It must also be remembered, that to the auricular deceptions practised by the means of ventriloquism or otherwise, may be traced many of the most successful impostures which credulity has received as supernatural communications.
The sense of touch seems less liable to perversion than either that of sight or smell, nor are there many cases in which it can become accessary to such false intelligence, as the eye and ear, collecting their objects from a greater distance, and by less accurate enquiry, are but too ready to convey. Yet there is one circumstance in which the sense of touch as well as others is very apt to betray its possessor into inaccuracy, in respect to the circumstances which it impresses on its owner. The case occurs during sleep, when the dreamer touches with his hand some other part of his own person. He is clearly, in this case, both the actor and patient, both the proprietor of the member touching, and of that which is touched ; while, to increase the complication, the hand is both toucher of the limb on which it rests, and receives an impression of touch from it; and the same is the case with the limb, which at one and the same time receives an impression from the hand, and conveys to the mind a report respecting the size, substance, and the like, of the member touching. Now as, during sleep, the patient is unconscious that both limbs are his own identical property, his mind is apt to be much disturbed by the complication of sensations arising from two parts of his person being at once acted upon, and from their reciprocal action ; and false impressions are thus received, which, accurately enquired into, would afford a clew to many puzzling phenomena in the theory of dreams. This peculiarity of the organ of touch, as also that it is confined to no particular organ, but is diffused over the whole person of the man, is noticed by Lucretius :—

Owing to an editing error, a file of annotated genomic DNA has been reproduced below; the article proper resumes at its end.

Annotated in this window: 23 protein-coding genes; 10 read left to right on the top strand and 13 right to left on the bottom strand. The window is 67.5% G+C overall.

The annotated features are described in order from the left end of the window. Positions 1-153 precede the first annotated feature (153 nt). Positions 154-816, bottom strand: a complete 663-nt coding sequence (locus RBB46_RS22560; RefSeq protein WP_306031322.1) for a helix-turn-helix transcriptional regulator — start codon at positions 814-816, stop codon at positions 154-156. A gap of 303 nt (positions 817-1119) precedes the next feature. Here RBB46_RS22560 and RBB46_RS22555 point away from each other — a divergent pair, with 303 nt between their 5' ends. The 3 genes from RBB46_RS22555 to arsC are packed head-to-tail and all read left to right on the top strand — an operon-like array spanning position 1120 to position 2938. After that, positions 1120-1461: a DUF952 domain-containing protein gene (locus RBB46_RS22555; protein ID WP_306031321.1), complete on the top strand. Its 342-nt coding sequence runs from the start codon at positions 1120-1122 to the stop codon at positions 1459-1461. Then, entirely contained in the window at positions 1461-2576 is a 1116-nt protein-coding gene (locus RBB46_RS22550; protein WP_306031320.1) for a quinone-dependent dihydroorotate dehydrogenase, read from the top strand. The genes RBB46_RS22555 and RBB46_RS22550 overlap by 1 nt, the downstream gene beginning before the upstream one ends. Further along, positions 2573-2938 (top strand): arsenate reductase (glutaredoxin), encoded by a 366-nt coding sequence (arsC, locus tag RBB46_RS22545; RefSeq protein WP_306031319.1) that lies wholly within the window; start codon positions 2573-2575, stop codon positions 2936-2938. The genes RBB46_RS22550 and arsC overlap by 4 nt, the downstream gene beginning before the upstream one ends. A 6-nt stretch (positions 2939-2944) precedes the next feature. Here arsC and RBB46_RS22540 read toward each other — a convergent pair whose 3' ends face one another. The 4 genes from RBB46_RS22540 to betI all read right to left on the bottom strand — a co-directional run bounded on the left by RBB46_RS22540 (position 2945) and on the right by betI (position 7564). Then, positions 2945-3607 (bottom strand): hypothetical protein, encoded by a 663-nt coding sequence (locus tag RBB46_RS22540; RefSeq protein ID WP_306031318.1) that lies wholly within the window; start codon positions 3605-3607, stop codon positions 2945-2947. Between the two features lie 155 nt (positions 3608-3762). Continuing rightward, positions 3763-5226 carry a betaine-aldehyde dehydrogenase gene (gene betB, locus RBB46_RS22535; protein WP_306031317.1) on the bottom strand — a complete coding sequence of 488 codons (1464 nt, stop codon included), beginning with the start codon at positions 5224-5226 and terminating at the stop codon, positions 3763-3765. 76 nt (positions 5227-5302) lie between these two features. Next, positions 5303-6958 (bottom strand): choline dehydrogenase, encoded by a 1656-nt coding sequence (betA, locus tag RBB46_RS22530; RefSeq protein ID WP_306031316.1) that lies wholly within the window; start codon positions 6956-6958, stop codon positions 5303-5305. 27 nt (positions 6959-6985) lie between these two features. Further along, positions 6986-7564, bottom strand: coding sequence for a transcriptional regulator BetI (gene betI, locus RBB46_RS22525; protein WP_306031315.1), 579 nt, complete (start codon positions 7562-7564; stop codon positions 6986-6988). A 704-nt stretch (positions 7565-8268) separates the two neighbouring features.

" Ut si forte manu, quam vis jam corporis ipse Tute tibi partem ferias, aeque experiare."
* The poem of Albania is, in its original folio edition, so extremely scarce, that I have only seen a copy belonging to the amiable and ingenious Dr. Beittie, besides the one which I myself possess, printed in the earlier part of last century. It was reprinted by my late friend Dr. Leyden, in a small volume, entitled Scottish Descriptive Poems. Albania contains the above, and many other poetical passages of the highest merit.
A remarkable instance of such an illusion was told me by a late nobleman. He had fallen asleep, with some uneasy feelings arising from indigestion. They operated in their usual course of visionary terrors. At length they were all summed up in the apprehension, that the phantom of a dead man held the sleeper by the wrist, and endeavoured to drag him out of bed. He awaked in horror, and still felt the cold, dead grasp of a corpse's hand on his right wrist. It was a minute before he discovered that his own left hand was in a state of numbness, and with it he had accidentally encircled his right arm.